The Practice of Creativity

Posts Tagged ‘Julia Cameron

My wonderful guest bloggers have done an excellent job of providing tips and inspiration for how to turn on, electrify and ‘jump-start your June’. I end the series with the theme of creativity. There are so many ways to understand the role and meaning of creativity in human culture. The idea of creativity as an expression of and connected to spirituality is an idea that Julia Cameron (author of The Artist’s Way) as well as many others have championed. In my own coaching practice, I draw on the two wisdom traditions of science and spirituality to explore creativity. Below, inspiring teacher and guide Joan M. Newcomb explores creativity as part of our reason for being and how it connects us to the universe at large.

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Creativity & Spirituality

Your creativity is your spiritual language. Whether it is dance, music, painting, acting, needlework, or cooking, it is the greater aspect of yourself, the Divine You, expressing yourself into the world. It is a language beyond words (unless your creativity *is* words).

Your Essence needs to communicate. Static energy held within for two years will manifest as a physical ailment. Years ago, I developed a softball sized fibroid on my uterus. It  was my body’s not-so-subtle way of telling me my creative energy was blocked. I avoided a hysterectomy through natural solutions. Part of my healing without surgery was to start writing again.

Our creativity gets stifled externally and internally. Parents will dissuade their college student from majoring in art and encourage business or economics. We don’t dance for fear of being teased. We don’t think of ourselves as creative.  How do we awaken our spiritual voice?

1.  Do it imperfectly. You don’t have to make a living as an artist, you don’t even have to show your work.

2.  Be childlike and playful. Don’t know what your expression is?  Think what made you gleeful as a child – we are born creative.

3.  Do it alone, or with a group.  You may find it encouraging to join others who ‘speak’ the same language in community theater, local choir, knitting circle, or creative writing class. Or you may want to nurture your creativity by yourself, away from competition or criticism (real or imagined).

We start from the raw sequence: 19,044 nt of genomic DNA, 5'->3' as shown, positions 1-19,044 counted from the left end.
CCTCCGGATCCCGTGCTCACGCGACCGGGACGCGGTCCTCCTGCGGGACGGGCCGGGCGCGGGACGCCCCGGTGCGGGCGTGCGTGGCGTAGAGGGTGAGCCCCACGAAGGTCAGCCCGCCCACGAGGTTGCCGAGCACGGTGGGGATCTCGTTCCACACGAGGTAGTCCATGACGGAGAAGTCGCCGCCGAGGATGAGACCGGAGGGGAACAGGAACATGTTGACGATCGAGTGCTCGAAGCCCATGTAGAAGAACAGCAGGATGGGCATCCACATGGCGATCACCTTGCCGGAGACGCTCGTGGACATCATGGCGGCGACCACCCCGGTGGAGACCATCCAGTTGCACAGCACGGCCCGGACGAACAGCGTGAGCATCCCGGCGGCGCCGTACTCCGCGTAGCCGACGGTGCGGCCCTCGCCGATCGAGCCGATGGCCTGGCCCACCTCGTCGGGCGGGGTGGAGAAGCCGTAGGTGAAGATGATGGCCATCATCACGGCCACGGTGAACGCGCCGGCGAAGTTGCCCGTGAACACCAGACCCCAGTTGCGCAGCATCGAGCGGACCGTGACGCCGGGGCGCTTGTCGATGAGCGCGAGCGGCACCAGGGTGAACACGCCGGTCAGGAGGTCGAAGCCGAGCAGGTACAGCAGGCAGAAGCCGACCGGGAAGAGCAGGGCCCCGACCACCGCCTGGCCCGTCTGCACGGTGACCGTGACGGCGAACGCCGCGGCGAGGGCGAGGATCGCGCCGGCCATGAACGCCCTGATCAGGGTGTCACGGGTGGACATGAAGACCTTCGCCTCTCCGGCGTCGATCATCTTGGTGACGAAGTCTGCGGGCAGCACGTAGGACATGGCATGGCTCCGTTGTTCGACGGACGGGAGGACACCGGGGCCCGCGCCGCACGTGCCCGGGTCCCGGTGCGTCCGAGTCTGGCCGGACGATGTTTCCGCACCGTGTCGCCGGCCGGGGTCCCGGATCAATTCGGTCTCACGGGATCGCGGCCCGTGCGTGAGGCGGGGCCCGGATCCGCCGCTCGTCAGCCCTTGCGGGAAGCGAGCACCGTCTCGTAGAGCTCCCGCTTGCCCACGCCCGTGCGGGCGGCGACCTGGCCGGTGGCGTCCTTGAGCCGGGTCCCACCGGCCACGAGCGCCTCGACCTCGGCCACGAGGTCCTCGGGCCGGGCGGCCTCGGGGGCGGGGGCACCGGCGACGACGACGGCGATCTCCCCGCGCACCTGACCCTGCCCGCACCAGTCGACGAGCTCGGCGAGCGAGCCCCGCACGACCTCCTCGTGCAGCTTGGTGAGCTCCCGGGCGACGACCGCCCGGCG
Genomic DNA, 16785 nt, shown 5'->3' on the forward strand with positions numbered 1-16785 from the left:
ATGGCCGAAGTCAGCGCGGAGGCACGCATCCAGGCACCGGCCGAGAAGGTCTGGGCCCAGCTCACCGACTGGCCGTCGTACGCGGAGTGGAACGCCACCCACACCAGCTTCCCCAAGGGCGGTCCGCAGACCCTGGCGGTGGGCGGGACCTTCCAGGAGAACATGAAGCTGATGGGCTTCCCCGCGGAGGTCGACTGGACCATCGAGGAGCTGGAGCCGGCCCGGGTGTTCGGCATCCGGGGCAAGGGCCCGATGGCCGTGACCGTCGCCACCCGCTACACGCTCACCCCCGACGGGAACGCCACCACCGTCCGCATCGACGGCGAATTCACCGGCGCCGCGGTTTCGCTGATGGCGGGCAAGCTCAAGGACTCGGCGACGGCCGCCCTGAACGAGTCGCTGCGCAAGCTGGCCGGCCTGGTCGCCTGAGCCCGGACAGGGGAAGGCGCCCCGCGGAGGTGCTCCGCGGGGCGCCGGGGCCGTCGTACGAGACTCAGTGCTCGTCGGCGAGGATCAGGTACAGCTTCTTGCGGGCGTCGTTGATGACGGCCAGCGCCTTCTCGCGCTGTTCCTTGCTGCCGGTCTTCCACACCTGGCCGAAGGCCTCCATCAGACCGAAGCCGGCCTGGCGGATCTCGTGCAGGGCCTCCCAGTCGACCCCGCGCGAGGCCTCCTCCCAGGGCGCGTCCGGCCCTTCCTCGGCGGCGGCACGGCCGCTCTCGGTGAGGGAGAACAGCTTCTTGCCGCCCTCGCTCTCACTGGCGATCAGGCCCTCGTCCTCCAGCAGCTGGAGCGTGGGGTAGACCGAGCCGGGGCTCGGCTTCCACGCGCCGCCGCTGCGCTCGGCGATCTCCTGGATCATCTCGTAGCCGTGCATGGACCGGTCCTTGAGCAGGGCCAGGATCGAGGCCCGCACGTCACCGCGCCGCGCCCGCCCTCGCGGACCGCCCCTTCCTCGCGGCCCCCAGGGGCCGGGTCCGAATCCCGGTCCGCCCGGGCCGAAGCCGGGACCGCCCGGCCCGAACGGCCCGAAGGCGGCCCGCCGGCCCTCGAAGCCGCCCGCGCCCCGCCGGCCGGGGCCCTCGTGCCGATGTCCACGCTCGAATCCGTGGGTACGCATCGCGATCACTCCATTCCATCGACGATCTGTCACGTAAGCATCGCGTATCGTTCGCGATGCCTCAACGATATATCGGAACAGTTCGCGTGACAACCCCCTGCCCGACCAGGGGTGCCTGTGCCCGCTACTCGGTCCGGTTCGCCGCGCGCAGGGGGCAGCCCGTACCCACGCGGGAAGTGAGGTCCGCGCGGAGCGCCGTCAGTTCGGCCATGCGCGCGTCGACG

4.  You may be ‘multi-lingual’.  You might enjoy playing around with several different artistic pastimes.

Whatever you do, your vibration flows out and joins the Symphony of Consciousness. Energy is unseen and transcends physical boundaries. You enhance the collective energy on the planet, simply by expressing yourself. You’ll be happier, you’ll be healing yourself, and you’ll be contributing to the healing of us all.

Joan M. Newcomb is the owner of Life Transformations Unlimited. It’s her passion to encourage others to be their Essential Selves in all aspects of their lives.  Her blog is ‘Mystic Musings’ http://www.jmnewcomb.blogspot.com

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Why is it so easy to believe the awful and never believe the good?

—Carolyn See

The use of affirmations has come a long way. An affirmation is a short, simple, positive declarative phrase that as Eric Maisel says, in Coaching The Artist Within, “you say to yourself because you want to think a certain way…or because you want to aim yourself in a positive direction.” You can use them as ‘thought substitutes’ to dispute self-injurious thoughts (as a cognitive behavioral approach), or to provide incentive and encouragement when those seem to be in short supply. Now that many psychologists, mental health workers and coaches advocate the use of affirmations, they’ve become respectable. Gone are the days that affirmations made you think of Shirley MacLaine, flouncy scarves, and quartz crystals. (Though for the record, I’ve liked each of the above at different times in my life.)